I have seen a lot of SCA crews in my time. But this one — and I say this with all due respect to the many in our ranks who wear their hard-earned grime and stench as a badge of honor — was the most putrid I have ever encountered.
After three weeks of trail building in the backcountry of Great Smoky Mountains National Park they may have actually posed a greater environmental threat than the one they alleviated. One member, a 16-year old nicknamed “Darla” for her resemblance to a certain ﬁsh in “Finding Nemo,” proudly stated she had not washed her dark, curly locks since she arrived. “I’m really a blonde,” she claimed.
It had been a sweltering week that topped out Thursday at 101 degrees, but the crew was pushing to complete repairs to a remote portion of Deep Creek Trail so they could join a ceremony naming SCA’s 50,000th volunteer of all time. The event was to take place on the other side of the park, outside GSMNP headquarters near the Sugarland Visitors Center, but truth be told the moment could not have taken place without them — as the 50,000th volunteer was part of the crew.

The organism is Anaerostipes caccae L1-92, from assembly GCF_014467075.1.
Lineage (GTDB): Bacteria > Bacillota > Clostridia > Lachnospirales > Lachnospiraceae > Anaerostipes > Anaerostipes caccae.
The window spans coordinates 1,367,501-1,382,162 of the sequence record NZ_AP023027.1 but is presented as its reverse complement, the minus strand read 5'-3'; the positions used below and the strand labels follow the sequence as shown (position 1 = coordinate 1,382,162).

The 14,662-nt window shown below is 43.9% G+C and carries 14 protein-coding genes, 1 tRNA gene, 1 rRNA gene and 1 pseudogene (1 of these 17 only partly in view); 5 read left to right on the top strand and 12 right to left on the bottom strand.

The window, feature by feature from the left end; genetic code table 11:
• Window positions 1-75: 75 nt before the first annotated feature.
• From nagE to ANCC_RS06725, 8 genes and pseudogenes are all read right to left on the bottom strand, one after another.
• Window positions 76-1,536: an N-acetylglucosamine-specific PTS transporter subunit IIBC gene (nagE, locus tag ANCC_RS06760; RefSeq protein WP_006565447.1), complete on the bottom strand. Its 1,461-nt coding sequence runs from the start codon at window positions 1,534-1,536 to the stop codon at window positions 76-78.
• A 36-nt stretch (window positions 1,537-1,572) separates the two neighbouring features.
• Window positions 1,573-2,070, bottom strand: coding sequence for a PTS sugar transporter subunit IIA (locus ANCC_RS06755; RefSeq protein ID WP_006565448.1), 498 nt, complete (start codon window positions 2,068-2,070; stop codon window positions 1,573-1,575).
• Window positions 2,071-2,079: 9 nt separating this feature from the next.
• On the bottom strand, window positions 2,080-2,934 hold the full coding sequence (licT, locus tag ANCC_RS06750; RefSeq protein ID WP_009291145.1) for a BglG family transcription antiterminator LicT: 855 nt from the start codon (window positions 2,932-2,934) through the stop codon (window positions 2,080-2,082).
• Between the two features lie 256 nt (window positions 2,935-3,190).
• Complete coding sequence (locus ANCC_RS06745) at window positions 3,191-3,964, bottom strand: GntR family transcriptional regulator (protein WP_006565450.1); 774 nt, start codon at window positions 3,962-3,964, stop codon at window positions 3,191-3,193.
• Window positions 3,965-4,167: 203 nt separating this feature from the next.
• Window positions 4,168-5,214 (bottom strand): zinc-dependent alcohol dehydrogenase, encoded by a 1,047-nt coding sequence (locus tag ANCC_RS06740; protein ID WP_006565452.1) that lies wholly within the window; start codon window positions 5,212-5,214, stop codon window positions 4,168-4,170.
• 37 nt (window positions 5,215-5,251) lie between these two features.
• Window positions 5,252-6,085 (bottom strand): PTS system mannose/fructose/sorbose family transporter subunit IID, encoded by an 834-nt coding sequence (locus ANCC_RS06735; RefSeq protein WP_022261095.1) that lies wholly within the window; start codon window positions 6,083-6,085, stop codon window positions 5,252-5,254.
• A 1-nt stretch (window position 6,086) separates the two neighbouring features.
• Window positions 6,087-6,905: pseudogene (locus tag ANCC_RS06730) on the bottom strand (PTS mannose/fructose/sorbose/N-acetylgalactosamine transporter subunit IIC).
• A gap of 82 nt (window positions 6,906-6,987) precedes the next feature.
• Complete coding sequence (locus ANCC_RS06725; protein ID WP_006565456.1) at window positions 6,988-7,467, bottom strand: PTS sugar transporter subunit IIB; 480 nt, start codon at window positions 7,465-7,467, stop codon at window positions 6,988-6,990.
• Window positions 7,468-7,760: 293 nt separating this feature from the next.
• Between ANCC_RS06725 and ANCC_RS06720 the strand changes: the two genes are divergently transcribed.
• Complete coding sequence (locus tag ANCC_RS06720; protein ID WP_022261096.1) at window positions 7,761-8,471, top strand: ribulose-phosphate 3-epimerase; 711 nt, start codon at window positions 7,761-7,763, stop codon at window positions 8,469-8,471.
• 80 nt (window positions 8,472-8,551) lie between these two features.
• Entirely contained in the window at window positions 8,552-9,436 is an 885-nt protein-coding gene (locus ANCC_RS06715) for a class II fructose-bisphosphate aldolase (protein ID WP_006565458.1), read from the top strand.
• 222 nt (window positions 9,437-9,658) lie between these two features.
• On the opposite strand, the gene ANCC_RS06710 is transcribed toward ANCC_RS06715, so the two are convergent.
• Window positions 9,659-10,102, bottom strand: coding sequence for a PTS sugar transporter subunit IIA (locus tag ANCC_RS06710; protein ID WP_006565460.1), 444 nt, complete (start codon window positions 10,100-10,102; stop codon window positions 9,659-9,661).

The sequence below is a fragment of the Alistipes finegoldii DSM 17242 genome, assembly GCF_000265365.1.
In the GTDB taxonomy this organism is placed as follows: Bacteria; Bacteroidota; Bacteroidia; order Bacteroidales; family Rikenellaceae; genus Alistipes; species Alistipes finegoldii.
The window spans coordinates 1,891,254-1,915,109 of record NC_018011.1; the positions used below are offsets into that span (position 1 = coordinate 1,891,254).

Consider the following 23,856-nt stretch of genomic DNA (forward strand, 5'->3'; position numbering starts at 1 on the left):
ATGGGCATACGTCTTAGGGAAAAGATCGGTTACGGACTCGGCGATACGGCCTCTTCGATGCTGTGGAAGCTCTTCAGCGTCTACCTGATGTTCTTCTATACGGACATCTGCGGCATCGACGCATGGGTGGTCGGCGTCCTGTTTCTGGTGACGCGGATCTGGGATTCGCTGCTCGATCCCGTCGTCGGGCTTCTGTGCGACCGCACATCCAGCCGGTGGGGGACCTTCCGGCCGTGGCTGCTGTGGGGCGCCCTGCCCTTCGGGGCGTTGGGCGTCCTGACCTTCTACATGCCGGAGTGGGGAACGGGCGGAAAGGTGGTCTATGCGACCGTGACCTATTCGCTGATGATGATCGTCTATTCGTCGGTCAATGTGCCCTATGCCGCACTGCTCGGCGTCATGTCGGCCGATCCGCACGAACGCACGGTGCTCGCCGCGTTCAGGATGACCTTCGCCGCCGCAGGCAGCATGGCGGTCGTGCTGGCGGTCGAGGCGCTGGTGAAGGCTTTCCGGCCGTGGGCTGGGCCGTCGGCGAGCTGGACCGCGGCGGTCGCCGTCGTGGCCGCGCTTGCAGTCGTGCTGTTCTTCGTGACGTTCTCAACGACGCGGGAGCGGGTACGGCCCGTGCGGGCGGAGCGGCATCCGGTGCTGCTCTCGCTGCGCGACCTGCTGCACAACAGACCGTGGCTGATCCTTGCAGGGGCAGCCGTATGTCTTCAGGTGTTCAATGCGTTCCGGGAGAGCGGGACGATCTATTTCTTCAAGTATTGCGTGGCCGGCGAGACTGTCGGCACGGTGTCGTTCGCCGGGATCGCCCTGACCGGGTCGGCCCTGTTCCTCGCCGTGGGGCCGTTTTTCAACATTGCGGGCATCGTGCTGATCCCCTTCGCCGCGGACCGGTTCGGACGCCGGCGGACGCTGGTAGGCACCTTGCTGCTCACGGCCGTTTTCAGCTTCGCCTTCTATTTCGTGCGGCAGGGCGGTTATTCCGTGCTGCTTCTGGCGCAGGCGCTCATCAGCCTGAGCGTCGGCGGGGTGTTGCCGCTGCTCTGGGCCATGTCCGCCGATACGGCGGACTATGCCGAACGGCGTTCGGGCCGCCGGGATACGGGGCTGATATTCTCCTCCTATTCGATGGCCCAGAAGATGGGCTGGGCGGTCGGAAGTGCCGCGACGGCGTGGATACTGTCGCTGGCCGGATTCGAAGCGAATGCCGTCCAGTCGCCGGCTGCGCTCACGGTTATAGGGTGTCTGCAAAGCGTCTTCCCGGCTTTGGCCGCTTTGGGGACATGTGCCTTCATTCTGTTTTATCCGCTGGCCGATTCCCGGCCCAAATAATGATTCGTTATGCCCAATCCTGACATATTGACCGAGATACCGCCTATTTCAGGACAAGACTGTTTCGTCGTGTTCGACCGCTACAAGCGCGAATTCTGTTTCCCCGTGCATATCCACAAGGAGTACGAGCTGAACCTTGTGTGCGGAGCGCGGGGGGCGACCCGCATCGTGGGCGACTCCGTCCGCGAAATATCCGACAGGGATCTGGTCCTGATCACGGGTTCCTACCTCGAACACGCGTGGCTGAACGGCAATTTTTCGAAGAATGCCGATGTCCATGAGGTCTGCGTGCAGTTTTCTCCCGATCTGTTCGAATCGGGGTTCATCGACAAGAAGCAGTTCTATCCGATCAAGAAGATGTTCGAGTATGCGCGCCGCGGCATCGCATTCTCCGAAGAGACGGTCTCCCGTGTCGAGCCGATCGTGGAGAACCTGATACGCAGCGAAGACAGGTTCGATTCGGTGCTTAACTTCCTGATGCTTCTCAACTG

Sarah Logan Beasley, a high school junior from Tallahassee who noted on her SCA application that she wanted to “save the world,” yesterday told a crowd of 150 SCA volunteers, alumni, park personnel and others that her mission is underway “and I’ll be back next year!” Sarah Logan’s work, and that of her crew, was captured by an NBC Nightly News camera crew and is scheduled to be broadcast tonight.
I’m not exactly sure what you will see, but I know “Darla” described her ﬁrst few days at GSMNP as “like sleeping in an armpit” thanks to a driving rain that soaked most of the crew’s base camp. They said they learned the beneﬁts of working together (“if no one wants to cook, for example, we don’t eat”) and that they don’t miss things like cell phones (in their absence, said Sarah Logan, “everything is magniﬁed out here. Happiness is magniﬁed out here.”)
So, if it doesn’t sound too oxymoronic, be sure to watch your TV tonight to see how the SCA crew got along without their iPods. And see how ﬁve of 50,000 SCA volunteers made the Great Smokies even greater. [ed.note: You can view the clip here.]